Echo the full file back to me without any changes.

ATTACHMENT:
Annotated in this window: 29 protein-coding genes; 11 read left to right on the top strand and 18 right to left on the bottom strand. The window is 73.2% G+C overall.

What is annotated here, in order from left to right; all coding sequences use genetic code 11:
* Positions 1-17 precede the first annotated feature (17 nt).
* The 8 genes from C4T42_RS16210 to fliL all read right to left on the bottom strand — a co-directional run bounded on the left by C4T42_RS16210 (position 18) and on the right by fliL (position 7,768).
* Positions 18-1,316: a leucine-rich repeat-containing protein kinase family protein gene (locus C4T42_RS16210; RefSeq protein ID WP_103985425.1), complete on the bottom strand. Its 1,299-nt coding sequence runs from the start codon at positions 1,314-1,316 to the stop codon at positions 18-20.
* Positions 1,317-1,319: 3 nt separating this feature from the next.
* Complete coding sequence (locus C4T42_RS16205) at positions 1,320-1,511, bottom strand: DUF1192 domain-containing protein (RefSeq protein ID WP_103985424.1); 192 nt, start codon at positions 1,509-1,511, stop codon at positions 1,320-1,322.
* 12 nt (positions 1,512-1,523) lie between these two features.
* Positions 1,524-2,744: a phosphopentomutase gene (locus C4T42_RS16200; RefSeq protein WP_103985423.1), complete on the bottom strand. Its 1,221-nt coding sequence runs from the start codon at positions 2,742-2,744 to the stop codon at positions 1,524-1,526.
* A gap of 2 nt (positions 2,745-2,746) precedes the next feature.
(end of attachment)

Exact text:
Annotated in this window: 29 protein-coding genes; 11 read left to right on the top strand and 18 right to left on the bottom strand. The window is 73.2% G+C overall.

What is annotated here, in order from left to right; all coding sequences use genetic code 11:
* Positions 1-17 precede the first annotated feature (17 nt).
* The 8 genes from C4T42_RS16210 to fliL all read right to left on the bottom strand — a co-directional run bounded on the left by C4T42_RS16210 (position 18) and on the right by fliL (position 7,768).
* Positions 18-1,316: a leucine-rich repeat-containing protein kinase family protein gene (locus C4T42_RS16210; RefSeq protein ID WP_103985425.1), complete on the bottom strand. Its 1,299-nt coding sequence runs from the start codon at positions 1,314-1,316 to the stop codon at positions 18-20.
* Positions 1,317-1,319: 3 nt separating this feature from the next.
* Complete coding sequence (locus C4T42_RS16205) at positions 1,320-1,511, bottom strand: DUF1192 domain-containing protein (RefSeq protein ID WP_103985424.1); 192 nt, start codon at positions 1,509-1,511, stop codon at positions 1,320-1,322.
* 12 nt (positions 1,512-1,523) lie between these two features.
* Positions 1,524-2,744: a phosphopentomutase gene (locus C4T42_RS16200; RefSeq protein WP_103985423.1), complete on the bottom strand. Its 1,221-nt coding sequence runs from the start codon at positions 2,742-2,744 to the stop codon at positions 1,524-1,526.
* A gap of 2 nt (positions 2,745-2,746) precedes the next feature.